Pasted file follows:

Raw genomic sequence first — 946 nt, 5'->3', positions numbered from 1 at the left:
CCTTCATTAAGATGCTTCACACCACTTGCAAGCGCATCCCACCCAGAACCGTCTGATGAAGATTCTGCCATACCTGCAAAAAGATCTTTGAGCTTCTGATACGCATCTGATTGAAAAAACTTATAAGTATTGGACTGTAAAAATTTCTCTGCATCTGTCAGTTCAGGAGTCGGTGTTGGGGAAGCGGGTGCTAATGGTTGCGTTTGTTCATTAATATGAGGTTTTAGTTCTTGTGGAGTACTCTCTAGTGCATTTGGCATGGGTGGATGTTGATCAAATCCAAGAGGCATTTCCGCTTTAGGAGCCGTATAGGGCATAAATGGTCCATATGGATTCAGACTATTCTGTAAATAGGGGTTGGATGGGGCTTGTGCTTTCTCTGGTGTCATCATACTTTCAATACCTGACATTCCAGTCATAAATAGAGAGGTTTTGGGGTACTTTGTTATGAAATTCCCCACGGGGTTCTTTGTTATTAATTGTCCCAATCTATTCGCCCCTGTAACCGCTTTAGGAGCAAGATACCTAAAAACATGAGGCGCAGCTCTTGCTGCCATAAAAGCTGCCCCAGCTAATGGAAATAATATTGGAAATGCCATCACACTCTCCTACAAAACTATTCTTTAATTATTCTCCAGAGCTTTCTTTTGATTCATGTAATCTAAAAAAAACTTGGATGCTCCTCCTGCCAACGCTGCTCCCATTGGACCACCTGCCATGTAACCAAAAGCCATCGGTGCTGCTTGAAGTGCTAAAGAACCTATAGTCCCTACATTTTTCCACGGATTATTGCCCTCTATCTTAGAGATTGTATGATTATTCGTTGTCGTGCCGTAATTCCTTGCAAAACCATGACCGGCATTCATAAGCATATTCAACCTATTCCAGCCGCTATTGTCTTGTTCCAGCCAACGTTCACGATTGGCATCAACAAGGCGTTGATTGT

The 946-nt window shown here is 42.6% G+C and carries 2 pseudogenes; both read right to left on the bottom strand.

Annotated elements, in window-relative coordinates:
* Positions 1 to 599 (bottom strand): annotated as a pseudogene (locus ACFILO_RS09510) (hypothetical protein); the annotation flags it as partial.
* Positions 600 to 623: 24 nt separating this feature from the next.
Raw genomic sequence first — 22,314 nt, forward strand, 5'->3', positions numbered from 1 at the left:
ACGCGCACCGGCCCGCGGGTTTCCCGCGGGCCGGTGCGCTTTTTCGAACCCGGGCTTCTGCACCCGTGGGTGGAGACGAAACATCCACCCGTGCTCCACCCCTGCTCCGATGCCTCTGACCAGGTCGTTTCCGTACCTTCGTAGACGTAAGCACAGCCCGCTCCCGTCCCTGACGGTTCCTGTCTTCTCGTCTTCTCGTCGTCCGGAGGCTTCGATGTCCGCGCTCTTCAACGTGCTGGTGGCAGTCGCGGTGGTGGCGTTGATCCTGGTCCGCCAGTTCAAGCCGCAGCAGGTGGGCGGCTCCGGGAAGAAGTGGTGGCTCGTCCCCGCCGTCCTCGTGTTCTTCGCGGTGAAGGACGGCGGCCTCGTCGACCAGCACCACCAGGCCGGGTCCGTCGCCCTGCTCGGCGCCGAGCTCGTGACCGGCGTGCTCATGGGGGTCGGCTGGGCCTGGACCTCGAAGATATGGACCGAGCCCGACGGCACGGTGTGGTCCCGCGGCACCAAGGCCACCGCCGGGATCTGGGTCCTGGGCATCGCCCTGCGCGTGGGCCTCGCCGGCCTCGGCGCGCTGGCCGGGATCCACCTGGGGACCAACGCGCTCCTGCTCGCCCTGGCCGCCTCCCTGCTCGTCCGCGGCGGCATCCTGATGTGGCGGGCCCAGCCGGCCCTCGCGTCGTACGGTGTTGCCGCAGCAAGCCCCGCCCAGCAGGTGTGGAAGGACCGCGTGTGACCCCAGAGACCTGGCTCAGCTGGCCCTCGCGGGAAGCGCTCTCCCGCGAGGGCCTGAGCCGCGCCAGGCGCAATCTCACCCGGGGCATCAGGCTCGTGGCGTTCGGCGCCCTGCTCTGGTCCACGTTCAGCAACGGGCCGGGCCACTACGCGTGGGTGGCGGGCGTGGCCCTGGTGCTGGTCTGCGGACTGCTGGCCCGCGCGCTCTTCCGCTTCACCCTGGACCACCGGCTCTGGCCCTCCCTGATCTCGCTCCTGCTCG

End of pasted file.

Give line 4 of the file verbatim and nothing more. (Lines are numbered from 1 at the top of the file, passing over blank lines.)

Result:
Annotated elements, in window-relative coordinates: